Foody does a masterful job of showing these characters’ opposing journeys through their alternating POVs, not to mention their steadily building romantic chemistry. Enne and Levi’s reluctant alliance will change their lives forever, and watching this happen through both of their POVs is deeply satisfying.


 

The Diviners by Libba Bray

1920s New York City brims with possibility, progress, and magic in Bray’s tour de force of a series opener. People developing magical abilities—the titular Diviners—must band together to stop a serial killer that’s captivated the attention of the city. But the killer has his own magic, and that makes him a whole lot harder to catch.

There are a whole bevy of POV characters in this historical-paranormal mashup, but some favorites include Evie, a reckless, brash young flapper whose psychic abilities have only served to get her deeper into trouble; Sam, a young con man, and Theta, a singer with a troubled past and a power that she can’t control. These characters all have varying degrees of control and belief in their abilities, but they have no choice but to use them if they want to keep their city safe.

Before the final book in this quartet, King of Crows, drops in early 2020, there’s still plenty of time to catch up on the first three books. This cast of characters is wide-ranging and well fleshed out across the melting pot that is 1920s New York, but with a speculative twist.


 

Strange the Dreamer by Laini Taylor

The city of Weep is aptly named, for it is a place that was ruled by brutal gods for generations until, at last, a rebellion was able to kill them all and liberate the city. But they have a long way to go before healing from their collective trauma, and the solution to it lies in the last place the city ever would have suspected.

Sarai is a child of the gods who survived the massacre. She visits the people of Weep in their dreams, yet cannot visit them in real life lest she be killed just like her mother was. She hates the city for what they have done, but hates her dead parent for her cruelty, too. Yet she has no idea how to find a different and better path for herself. Lazlo is an outsider who has come to Weep to try and help them remove the great citadel of the gods, the last stronghold of their power and a permanent reminder of the city’s troubles.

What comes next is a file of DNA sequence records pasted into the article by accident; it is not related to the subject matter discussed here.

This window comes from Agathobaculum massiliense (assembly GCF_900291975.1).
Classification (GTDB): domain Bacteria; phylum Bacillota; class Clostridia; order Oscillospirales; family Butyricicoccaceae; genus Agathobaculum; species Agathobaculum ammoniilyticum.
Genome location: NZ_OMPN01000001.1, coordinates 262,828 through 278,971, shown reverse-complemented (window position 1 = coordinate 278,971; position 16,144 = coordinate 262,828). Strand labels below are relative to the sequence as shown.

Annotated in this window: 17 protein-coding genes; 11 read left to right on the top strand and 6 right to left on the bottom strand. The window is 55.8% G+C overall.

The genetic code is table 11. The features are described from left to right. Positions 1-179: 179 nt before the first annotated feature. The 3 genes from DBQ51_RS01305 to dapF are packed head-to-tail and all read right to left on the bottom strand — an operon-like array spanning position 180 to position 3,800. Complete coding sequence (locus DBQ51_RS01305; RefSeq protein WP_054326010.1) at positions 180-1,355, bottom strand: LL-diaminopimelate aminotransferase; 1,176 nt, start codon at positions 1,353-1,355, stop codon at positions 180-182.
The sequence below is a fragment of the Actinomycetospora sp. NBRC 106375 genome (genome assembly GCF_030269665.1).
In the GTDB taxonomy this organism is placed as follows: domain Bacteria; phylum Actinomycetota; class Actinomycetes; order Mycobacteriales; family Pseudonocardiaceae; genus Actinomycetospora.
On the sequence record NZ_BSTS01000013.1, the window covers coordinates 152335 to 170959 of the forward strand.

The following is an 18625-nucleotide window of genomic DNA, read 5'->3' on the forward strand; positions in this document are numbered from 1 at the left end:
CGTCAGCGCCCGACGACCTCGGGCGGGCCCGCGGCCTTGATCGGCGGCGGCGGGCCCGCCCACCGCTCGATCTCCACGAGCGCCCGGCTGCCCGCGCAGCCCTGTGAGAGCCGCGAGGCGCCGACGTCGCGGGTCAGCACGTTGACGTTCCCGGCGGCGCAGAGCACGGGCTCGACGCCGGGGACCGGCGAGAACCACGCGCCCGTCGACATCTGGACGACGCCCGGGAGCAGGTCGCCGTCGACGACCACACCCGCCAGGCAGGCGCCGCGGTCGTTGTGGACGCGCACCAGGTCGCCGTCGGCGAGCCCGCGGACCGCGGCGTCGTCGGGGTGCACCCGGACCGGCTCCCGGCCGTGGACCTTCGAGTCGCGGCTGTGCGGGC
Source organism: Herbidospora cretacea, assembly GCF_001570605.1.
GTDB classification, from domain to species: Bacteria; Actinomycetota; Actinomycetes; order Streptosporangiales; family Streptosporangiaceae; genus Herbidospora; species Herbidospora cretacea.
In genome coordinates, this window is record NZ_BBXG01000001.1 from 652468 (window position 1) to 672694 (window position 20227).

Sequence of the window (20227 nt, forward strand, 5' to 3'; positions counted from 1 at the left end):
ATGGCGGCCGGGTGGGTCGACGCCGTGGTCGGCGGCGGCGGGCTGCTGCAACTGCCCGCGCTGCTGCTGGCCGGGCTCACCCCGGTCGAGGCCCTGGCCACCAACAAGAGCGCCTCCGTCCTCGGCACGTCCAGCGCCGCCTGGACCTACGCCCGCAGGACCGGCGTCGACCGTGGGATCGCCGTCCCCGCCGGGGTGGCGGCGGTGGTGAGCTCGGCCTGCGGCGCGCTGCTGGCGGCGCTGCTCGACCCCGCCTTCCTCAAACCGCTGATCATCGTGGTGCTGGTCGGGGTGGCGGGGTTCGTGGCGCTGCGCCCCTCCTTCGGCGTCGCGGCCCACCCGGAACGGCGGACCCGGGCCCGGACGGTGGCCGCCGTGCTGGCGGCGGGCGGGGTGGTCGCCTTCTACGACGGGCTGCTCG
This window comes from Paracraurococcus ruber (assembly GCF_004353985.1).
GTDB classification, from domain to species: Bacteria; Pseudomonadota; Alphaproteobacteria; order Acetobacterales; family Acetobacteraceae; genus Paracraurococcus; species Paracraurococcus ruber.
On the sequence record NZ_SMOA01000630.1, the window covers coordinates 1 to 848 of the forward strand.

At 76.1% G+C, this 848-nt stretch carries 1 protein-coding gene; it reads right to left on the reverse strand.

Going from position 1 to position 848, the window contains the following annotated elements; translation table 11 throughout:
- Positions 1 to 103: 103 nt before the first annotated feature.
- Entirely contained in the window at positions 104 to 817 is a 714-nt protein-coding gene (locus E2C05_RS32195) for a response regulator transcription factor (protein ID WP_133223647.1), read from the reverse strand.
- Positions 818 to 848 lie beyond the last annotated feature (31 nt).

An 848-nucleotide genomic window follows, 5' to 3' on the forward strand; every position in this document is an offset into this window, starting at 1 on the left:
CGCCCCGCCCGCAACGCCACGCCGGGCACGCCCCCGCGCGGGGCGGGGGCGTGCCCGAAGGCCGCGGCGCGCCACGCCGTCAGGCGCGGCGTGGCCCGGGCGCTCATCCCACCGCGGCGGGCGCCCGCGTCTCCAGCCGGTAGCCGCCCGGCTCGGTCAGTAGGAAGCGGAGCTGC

Both of these POV characters struggle with the lives they’ve been born into. They don’t fit into the roles they feel obligated to play, roles that would have them at odds with one another. And as the two of them connect—in dreams, of course, where else—they both grow to realize that healing, forgiveness, and recovery are only possible if they can be brave enough to change in the ways they’ve always wanted to.


 

What are some of your favorite multi-POV novels, and why?

Born in New York City but raised in Japan and Hong Kong, Christine Lynn Herman subscribes to the firm philosophy that home is where her books are. She returned to the United States to study at the University of Rochester, where she received the Dean’s Prize in fiction and an Honors English degree. Currently, Christine and her books reside in a Brooklyn apartment, along with her partner, many plants, and their extremely spoiled cat.​ Her debut YA novel, The Devouring Gray, released from Disney-Hyperion on April 2, 2019, with a sequel to come the following year. She is represented by Kelly Sonnack of the Andrea Brown Literary Agency, and can be found on Twitter and Instagram @christineexists or at her website.